After a two year absences, it's good be back writing.  I used to maintain this blog quite regularly, engaging in my passions such as broadcasting, hockey and other stuff that popped into my head.  Then I stopped and lost interest in writing.  I found that when I revisited this blog that I found that writing for me was an outlet and it was cathartic, and I enjoyed doing it. How long Thoughts From The Broadcast Booth Version 2 will last is yet to be determined, but I'm happy to back writing again!   If a topic is worth tackling, I'm happy to do it! There might be some longer reads, or more bullet point versions such as this one.  Most will be sports, or sports entertainment (yep, I like wrestling), and some not.  There will be updates on my own broadcasting adventures, and journey and content on the leagues I cover like the OHL and OUA Football.  Expect anything! So here we go.... 

Media, including sports media,  has taken quite the hit recently.  Technology has made positions redundant or shifted the means of production.  Subscription based models have scrambled to either offer a digital subscription to satiate those who are cord cutters, or have had to accept that revenue derived from a subscription based model just is not going to be as lucrative as it was before when you could count on those signing up bolstering your bottom line.  Ad revenue has shrunk as traditional models are not working for companies and they choose to shift their ad dollars to social media platforms such as Facebook or engines such as Google.    

Through all of this sports, and professional leagues remain vibrant as they seek to increase their revenue streams, build stadiums and arenas, engage in start up leagues or add expansion teams which come with a hefty price tag with the spoils being divided among other franchises.  Sports is Teflon, when compared to other forms of media.  Its live and immediate and much more tougher consume when recorded or on demand, and the content it provides fills airwaves.  

Here in Canada, a new soccer league called the CPL plans to launch in 2019, armed with solid franchises, with stable ownership , probably a relatively lucrative broadcasting deal and an economic model they insist will work.  And you know what?  It probably will work.  Attempts to start professional leagues in soccer have never really taken flight.   This one has fulfilled the promise of being patient with its start up and not rushing things.    That allows the league to pick cities and franchises and give them the time to develop the infrastructure, marketing and revenue streams needed for success.  The CPL will launch with eight franchises , mainly in leagues where there is a CFL presence, and come with CFL ownership.   As long as the seasons do not stretch the consumer dollar, the cross marketing possibilities are endless.    The league fills a void and piggy backs on a game that is played widely in Canada. 

The CFL will add a 10th team it seems in the near future and finally be a true Canadian league from coast to coast.  The move to have the East Coast as a viable entity in the CFL seems to finally come to fruition with a sensible plan, backed by sensible ownership and the stadium.    There seems to be something of a revival in Toronto and Hamilton , cornerstones of the league. New venues that are fan friendly, a Grey Cup win for Toronto , and the star power of Johnny Manziel to Hamilton have led the renaissance.  The CFL has done a crafty job of staying in the public eye in the off season by promoting their draft more, and introducing CFL week in the middle of the off season to sustain fan interest.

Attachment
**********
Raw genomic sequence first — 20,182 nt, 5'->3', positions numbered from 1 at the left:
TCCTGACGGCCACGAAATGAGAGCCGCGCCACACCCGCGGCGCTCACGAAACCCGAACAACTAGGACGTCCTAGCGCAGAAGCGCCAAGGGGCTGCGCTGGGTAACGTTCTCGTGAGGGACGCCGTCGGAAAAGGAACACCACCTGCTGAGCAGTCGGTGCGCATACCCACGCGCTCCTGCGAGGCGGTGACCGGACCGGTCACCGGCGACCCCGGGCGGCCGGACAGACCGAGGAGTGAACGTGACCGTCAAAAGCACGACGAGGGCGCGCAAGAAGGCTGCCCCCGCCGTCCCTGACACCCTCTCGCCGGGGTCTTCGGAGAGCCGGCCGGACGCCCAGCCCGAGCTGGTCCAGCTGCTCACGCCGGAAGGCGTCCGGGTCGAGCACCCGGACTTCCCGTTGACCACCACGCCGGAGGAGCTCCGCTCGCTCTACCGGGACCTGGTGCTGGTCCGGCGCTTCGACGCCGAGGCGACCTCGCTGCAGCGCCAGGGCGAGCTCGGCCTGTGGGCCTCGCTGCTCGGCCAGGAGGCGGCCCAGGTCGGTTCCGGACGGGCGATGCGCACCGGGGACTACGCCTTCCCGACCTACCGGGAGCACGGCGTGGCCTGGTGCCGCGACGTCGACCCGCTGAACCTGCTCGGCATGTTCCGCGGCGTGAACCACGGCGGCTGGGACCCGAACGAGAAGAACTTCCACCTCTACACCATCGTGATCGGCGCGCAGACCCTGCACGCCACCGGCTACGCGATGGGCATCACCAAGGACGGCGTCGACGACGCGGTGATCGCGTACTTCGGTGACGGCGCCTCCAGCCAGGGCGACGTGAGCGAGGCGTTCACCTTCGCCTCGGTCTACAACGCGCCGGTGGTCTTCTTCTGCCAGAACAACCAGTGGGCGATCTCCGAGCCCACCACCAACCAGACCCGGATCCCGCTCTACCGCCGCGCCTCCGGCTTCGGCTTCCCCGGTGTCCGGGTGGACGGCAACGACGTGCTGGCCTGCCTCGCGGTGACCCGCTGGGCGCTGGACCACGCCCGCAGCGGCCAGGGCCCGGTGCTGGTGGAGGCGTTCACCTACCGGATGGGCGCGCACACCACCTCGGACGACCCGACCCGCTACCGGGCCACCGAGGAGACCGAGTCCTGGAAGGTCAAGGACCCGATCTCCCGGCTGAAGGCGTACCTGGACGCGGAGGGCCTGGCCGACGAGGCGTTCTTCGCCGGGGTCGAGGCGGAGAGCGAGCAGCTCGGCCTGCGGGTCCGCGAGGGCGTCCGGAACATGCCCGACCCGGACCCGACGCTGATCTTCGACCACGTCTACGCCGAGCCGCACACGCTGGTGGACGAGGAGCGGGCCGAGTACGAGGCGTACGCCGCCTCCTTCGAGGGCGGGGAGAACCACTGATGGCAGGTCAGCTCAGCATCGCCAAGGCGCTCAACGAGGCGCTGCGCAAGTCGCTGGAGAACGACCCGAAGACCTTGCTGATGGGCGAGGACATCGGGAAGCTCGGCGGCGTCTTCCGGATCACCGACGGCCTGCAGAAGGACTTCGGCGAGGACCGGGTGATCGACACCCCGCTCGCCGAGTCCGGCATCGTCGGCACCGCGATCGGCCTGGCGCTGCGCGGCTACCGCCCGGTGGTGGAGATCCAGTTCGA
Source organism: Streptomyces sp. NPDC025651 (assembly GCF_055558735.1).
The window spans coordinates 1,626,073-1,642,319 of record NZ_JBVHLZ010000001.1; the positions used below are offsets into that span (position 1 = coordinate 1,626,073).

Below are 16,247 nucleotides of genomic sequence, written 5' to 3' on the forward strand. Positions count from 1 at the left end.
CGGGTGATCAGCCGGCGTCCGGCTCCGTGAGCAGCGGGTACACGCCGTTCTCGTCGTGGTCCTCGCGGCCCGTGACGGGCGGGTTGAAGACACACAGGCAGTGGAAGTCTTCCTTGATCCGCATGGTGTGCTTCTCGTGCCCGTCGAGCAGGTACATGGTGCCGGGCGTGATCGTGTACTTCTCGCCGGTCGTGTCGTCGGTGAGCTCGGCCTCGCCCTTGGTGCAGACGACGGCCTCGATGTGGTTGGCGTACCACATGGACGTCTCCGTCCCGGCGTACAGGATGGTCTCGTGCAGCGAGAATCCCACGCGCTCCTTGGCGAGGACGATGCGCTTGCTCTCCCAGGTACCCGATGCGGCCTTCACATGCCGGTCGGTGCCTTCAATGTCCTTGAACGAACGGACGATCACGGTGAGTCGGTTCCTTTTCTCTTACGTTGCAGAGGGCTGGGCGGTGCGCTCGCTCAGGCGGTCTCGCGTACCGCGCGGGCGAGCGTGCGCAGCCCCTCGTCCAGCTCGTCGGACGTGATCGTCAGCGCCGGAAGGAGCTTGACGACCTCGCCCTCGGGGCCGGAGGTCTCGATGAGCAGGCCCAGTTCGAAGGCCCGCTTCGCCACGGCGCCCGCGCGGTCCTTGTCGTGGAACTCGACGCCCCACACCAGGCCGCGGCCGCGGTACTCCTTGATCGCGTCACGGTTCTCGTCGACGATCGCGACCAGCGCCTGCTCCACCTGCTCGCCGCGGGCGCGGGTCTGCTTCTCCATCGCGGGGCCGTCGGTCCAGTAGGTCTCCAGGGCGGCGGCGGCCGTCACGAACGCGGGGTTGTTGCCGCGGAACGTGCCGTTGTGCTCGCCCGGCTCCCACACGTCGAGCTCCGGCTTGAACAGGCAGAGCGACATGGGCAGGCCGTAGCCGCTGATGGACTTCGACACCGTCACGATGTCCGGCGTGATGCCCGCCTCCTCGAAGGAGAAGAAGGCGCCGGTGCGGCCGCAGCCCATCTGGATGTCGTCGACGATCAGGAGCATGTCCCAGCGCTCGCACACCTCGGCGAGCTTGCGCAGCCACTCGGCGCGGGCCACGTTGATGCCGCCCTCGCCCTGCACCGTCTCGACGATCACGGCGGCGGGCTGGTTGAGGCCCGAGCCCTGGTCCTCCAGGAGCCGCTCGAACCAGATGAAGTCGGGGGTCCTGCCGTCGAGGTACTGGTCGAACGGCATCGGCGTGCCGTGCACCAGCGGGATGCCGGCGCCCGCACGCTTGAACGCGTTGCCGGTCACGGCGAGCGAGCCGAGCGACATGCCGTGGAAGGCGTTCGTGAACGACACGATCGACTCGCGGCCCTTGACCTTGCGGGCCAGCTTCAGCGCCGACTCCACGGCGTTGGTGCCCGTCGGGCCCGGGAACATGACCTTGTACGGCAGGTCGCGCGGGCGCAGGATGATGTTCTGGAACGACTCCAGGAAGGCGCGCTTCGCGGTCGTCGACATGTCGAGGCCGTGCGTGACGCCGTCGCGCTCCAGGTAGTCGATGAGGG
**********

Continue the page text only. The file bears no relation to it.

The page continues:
There is even a new Canadian based basketball league coming.    Even the NBCL lurches from season to season with more lives than a cat, this new league billed as the CEBL (Canadian Elite Basketball League) fills that they can fill a void that the NBLC has not filled.     That league, headed up by former CFL star and Hamiltonian Mike Morreale will launch likely with six teams next year.  Franchises are confirmed in Hamilton, Guelph, Niagara , Saskatchewan and BC, with more to come.   

Meanwhile, in the NHL while Quebec remains the girl dressed up for prom with no date, Seattle has muscled their way into the league and looks certain to be the 32nd franchise.  Quebec did everything right.  They had solid ownership, a beautiful, modern arena, and a passionate hockey market.   It's biggest problem is that it's Quebec City, a city with limited ancillary revenues streams and a smaller population.  Seattle gives Gary Bettman a coveted spot on the west coast, a large potential audience to draw from and ready made rivalries with Vancouver and the California based teams.   Building on the wildly successful venture into Las Vegas in which the arena has been full, the fan base passionate and the branding has been outstanding , Seattle hopes for much of the same.   Though, a Stanley Cup Final appearance might be too much to ask.   

Leagues are growing. Content for sports media and broadcasting is growing.  There are more options than ever for fans discretionary income.  Will these new franchises, leagues sustain themselves?  Or will we writing about their demise ?  Only time will tell. 

Steve Clark